Perfect that recipe: Why we bring back the traditional bánh mì instead of twisting it.

It is easy to find bánh mì in America. Well, at least if the name is what you are looking for. I have found bánh mì on the menus of food trucks, hip sandwich shops, modern cafes, Asian restaurants, taco places, and more. Everybody claims their sandwich is a bánh mì because they use a baguette, slap on some meat or shredded chicken, topped with carrot pickles or cabbage slaws, and mayonnaise. Boom! There you have it! Sandwiches that I, a Vietnamese born and raised, would never call a bánh mì. I should not judge though, because there is no limit to what you can put into a bánh mì (which literally means bread or sandwich).

Now, I would not deny that there are some places that offer pretty good authentic bánh mì, especially in California, Texas, or New York. But “pretty good” is not comparable to the amazing pocket-of-flavors that I experienced in Vietnam. “Pretty good" bánh mì in America stops at catching the right flavors and the right ideas, but never the unforgettable experiences. The main reasons are:

1/ Creating a good bánh mì is not that easy, even for the vendors in Vietnam.

2/ Most places Americanize their bánh mì.

So here I am, a hopeless bánh mì lover, chasing the science behind the perfect sandwich I love so dearly. There is something about the meat, the mayonnaise, the liver pâte, and the small baguette in Vietnam that make a bánh mì so special. It is the taste you can never find in American hams, liverwurst, or grocery store bread. The traditional bánh mì in Vietnam has such a complete flavor profile that I would not want to change a thing.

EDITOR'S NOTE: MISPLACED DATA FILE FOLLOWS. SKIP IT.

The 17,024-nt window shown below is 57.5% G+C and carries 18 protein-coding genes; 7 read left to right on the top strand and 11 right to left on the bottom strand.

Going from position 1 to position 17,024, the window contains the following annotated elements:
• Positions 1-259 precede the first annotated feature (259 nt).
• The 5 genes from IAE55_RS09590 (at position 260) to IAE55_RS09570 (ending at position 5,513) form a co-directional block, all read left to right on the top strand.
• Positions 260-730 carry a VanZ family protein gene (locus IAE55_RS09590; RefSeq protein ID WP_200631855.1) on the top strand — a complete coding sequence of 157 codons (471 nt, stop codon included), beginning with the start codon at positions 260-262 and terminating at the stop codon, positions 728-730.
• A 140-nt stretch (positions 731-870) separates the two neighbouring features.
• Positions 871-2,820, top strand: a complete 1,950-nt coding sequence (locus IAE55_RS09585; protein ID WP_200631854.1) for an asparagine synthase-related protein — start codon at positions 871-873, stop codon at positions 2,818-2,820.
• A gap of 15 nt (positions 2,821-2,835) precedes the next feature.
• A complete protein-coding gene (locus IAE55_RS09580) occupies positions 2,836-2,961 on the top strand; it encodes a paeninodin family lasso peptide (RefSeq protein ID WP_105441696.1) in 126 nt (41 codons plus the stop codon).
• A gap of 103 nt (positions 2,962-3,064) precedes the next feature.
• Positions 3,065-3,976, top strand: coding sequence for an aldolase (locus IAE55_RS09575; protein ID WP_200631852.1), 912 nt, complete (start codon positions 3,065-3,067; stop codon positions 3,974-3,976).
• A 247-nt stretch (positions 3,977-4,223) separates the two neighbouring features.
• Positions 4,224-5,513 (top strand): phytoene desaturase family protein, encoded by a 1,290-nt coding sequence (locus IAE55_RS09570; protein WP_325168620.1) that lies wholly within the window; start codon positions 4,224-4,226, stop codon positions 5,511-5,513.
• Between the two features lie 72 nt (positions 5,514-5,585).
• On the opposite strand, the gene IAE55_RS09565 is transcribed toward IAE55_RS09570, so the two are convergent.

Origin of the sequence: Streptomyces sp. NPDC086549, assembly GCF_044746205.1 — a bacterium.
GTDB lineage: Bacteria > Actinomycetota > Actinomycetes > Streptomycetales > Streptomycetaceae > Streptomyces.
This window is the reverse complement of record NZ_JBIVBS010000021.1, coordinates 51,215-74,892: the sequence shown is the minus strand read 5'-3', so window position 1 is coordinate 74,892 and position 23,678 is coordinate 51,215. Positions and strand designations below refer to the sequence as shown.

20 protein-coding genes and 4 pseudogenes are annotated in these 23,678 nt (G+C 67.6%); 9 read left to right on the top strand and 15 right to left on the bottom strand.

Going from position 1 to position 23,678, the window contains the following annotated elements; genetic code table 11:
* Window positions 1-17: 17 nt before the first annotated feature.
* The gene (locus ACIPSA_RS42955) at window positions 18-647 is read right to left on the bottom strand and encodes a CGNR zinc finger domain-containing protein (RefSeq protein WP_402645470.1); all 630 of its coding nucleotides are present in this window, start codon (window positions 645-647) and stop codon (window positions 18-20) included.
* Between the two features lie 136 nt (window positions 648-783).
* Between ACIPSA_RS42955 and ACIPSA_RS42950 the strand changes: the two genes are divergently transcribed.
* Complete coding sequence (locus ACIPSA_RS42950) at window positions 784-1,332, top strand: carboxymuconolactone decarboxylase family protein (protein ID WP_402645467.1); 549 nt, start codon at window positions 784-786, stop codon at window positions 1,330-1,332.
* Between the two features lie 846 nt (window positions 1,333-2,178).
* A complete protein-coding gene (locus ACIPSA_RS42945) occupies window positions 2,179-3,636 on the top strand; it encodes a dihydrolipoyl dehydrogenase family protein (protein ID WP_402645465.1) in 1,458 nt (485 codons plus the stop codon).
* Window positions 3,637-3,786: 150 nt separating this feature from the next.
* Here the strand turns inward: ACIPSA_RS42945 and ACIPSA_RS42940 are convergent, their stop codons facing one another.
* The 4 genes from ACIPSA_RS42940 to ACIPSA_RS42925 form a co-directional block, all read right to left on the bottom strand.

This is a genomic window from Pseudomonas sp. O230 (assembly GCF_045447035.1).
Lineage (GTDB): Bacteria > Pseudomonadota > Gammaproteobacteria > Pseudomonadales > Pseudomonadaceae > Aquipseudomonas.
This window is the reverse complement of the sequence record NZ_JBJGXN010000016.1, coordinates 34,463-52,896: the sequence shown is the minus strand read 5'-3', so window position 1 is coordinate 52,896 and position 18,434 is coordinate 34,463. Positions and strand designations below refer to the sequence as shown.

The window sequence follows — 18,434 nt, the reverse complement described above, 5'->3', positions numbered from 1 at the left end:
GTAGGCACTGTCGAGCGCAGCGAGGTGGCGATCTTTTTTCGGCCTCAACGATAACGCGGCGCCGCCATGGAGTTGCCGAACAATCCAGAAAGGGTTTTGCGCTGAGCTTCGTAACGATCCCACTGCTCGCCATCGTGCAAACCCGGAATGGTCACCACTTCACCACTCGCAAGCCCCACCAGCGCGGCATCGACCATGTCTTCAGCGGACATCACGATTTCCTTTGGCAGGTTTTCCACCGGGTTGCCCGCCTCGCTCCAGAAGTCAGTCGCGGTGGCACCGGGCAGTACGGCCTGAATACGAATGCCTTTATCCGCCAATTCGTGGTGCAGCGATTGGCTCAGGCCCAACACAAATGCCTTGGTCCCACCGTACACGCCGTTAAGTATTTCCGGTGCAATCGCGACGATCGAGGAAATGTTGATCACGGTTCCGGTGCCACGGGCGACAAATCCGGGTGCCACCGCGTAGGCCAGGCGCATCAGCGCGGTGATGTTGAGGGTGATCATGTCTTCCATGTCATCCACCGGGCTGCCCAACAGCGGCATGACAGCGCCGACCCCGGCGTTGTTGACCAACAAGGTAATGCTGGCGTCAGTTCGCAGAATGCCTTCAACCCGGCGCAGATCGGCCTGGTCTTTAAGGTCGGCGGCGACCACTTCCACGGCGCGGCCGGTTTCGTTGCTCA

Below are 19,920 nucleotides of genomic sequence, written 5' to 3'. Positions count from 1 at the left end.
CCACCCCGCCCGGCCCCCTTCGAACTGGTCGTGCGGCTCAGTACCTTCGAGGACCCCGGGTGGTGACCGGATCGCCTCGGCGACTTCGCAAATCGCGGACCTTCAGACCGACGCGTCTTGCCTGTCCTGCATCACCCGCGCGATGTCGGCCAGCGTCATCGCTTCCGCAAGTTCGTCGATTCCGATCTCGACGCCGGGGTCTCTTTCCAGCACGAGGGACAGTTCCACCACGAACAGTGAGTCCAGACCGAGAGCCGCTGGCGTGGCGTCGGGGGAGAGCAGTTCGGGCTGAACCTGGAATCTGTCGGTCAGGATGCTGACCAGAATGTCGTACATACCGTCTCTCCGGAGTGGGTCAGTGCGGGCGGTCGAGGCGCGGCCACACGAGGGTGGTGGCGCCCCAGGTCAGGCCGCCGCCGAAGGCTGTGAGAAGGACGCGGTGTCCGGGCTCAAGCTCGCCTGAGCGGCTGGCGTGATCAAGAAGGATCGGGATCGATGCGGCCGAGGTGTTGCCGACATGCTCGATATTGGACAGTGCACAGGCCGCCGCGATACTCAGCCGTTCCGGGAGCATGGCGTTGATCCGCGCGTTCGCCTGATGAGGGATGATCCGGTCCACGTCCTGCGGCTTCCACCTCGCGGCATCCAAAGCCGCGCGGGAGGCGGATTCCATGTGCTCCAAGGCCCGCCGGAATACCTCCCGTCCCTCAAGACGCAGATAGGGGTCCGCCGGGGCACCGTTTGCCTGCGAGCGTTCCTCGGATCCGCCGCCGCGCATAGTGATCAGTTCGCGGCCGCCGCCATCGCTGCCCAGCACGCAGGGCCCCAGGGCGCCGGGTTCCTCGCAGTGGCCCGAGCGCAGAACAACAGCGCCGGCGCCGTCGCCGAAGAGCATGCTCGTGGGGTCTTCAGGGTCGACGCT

When I had a chance to start my business, I made a promise to myself: I would not serve a bánh mì that I wouldn't want to eat. Even if you do not know me, it is not hard to figure out that I am obsessed with bánh mì and have a very high standard for my sandwiches. Business is personal after all. How good can a business be if the founder is not the most difficult customer?

How do I find recipes for the bánh mì of my dreams? I searched through my memories. A twelve-year-old me sitting on the family's wooden couch, watching Vietnamese drama with my mother, and waiting for a late night snack. Then a light flashed outside of our window and my father drove his motorbike through the wide-open door. He handed me a warm bánh mì that he bought from my favorite place, while my mother cut her bánh mì in half to share with my father. I can still taste that bánh mì. It was warm, crisp, and smelled wonderful. The creamy pâté and rich egg mayonnaise were smooth and inviting underneath the crust, then the thick layers of melty pork hams followed. The sweet and sour pickles added a nice crunch, the cucumber was fresh and delightful, and the chili slices cleaned my palate with a good kick of spices. It has been years since I moved away from home, and the flavors still dance in my mind, reminding me of the sweet summer nights in Saigon.

I have fallen in love with many different sandwiches that I have come across. The creamy Croque Monsieur, the wonderful Reuben with corned beef and sauerkraut, the refreshing Tortas, the tender Greek Gyro, or Turkish Kabob. Each sandwich is a symbol of the culture they came from, packed with the essences of their motherland. Bánh mì is no different; it is one of Vietnam’s proudest creations since the adaption of French cuisine. Instead of turning bánh mì into something it is not, I’d like to reserve all the elements that make bánh mì so memorable. Bringing back the traditional bánh mì and redefining the way bánh mì is represented is not only my business mission, but also a way for me to live in the flavors of my childhood all over again.